Following a reduction in eruptions on 19th of November 2009, a fusion sequence and earthquake were experienced and shifted the position of extrusion to the north east. Though there were much of stage five, sub-daily sets of seismicity and exterior action existed.  At the height of the above sequence, plumes and ash emit with PDCs were usual. This activity was the same witnessed at the cyclicity of 1997, however with less volatile.  At the onset of the December 2009, the eruptions moved to the northwest and the Tyers Ghaut was occupied with the small PDCs deposits. This sequence of valley filling by ash and block deposits revolving round the eruptions was well recorded by the satellite radar (Trofimovs et al., 2012).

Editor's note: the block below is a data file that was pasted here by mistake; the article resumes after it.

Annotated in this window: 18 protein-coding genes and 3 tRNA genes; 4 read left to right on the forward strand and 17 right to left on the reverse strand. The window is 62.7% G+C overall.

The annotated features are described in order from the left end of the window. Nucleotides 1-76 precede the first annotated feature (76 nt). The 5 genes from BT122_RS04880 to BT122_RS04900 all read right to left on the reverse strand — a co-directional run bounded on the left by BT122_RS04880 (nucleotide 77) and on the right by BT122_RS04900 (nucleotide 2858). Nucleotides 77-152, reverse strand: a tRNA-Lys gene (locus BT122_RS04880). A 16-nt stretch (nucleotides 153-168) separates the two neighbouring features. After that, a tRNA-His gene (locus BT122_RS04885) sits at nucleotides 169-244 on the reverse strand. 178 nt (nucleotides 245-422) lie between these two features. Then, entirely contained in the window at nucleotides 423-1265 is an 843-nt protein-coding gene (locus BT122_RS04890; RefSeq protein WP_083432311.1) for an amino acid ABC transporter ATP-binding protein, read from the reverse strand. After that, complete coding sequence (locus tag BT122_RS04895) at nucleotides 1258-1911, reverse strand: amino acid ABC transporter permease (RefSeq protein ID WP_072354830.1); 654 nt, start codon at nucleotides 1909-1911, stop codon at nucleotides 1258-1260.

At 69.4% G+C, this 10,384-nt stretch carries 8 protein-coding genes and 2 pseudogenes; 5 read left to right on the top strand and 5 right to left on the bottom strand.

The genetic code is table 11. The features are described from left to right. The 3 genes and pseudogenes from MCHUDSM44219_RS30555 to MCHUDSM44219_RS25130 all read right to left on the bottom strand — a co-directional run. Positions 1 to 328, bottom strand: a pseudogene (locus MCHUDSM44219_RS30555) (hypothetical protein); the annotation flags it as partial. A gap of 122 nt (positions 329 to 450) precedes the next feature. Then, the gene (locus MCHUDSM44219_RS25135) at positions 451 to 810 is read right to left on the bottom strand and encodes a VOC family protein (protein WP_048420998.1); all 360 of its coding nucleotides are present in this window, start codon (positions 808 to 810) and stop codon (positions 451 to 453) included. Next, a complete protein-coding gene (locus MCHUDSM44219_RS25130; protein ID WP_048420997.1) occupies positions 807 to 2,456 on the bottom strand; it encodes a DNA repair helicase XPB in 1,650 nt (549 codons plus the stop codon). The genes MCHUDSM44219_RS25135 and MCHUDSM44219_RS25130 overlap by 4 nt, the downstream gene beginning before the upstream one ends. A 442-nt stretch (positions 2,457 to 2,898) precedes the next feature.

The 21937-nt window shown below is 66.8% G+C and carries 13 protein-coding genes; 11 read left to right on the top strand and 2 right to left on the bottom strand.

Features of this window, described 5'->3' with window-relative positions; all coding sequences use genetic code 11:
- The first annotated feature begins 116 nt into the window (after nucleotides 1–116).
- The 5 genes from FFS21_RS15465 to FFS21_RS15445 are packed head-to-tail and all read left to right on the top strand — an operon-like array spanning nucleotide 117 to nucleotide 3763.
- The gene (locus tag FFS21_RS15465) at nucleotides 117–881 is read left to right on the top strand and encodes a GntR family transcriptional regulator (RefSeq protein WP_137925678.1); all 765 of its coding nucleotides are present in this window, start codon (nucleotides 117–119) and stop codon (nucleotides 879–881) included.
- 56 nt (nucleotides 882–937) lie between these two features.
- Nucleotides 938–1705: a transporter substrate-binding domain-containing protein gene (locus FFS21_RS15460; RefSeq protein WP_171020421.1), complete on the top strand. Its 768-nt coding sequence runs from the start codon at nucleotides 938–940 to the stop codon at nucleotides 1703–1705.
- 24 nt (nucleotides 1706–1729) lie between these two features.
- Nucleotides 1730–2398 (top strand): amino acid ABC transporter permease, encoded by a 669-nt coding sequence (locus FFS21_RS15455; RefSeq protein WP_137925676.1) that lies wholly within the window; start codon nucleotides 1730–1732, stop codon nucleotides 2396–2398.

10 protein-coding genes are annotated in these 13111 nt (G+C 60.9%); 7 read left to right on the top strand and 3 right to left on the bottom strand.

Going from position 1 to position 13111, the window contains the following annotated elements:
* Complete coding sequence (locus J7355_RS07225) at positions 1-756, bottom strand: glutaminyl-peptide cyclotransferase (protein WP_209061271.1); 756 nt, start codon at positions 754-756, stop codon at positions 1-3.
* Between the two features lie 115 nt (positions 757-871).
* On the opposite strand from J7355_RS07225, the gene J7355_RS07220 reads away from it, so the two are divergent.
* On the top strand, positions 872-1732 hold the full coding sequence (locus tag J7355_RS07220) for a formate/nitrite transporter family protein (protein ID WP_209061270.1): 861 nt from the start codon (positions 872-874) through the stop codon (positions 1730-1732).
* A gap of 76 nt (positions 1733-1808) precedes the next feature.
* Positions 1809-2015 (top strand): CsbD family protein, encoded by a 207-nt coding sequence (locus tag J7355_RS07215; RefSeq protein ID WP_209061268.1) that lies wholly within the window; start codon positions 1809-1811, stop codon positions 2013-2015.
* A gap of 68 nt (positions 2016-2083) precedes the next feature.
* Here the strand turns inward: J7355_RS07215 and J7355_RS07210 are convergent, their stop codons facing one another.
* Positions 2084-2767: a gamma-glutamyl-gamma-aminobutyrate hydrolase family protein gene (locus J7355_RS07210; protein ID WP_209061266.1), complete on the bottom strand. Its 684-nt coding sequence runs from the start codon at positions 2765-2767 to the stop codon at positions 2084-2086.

A huge vulcanian eruption on the 8th January moved the spiral to approximately 8 kilometers in altitudes and created fountain-shattering PDCs in many vales.  By size, this eruption was the largest recorded up to now; however, it was comparatively pumice-poor. Two more explosions on 10th and 11th January were noted, one of which produced fine-grained pumice lapilli fallout. The above eruptions were more intended for the west and PDCs reached the waters at Kinsale through the Spring Ghaut for the initial time. Sub-daily sets were feeble in January of 2010. Also, another vulcanian eruptions happened on 5th February, once more sending PDCs to the Spring Ghaut and out to waters (Thomas & Neuberg, 2012).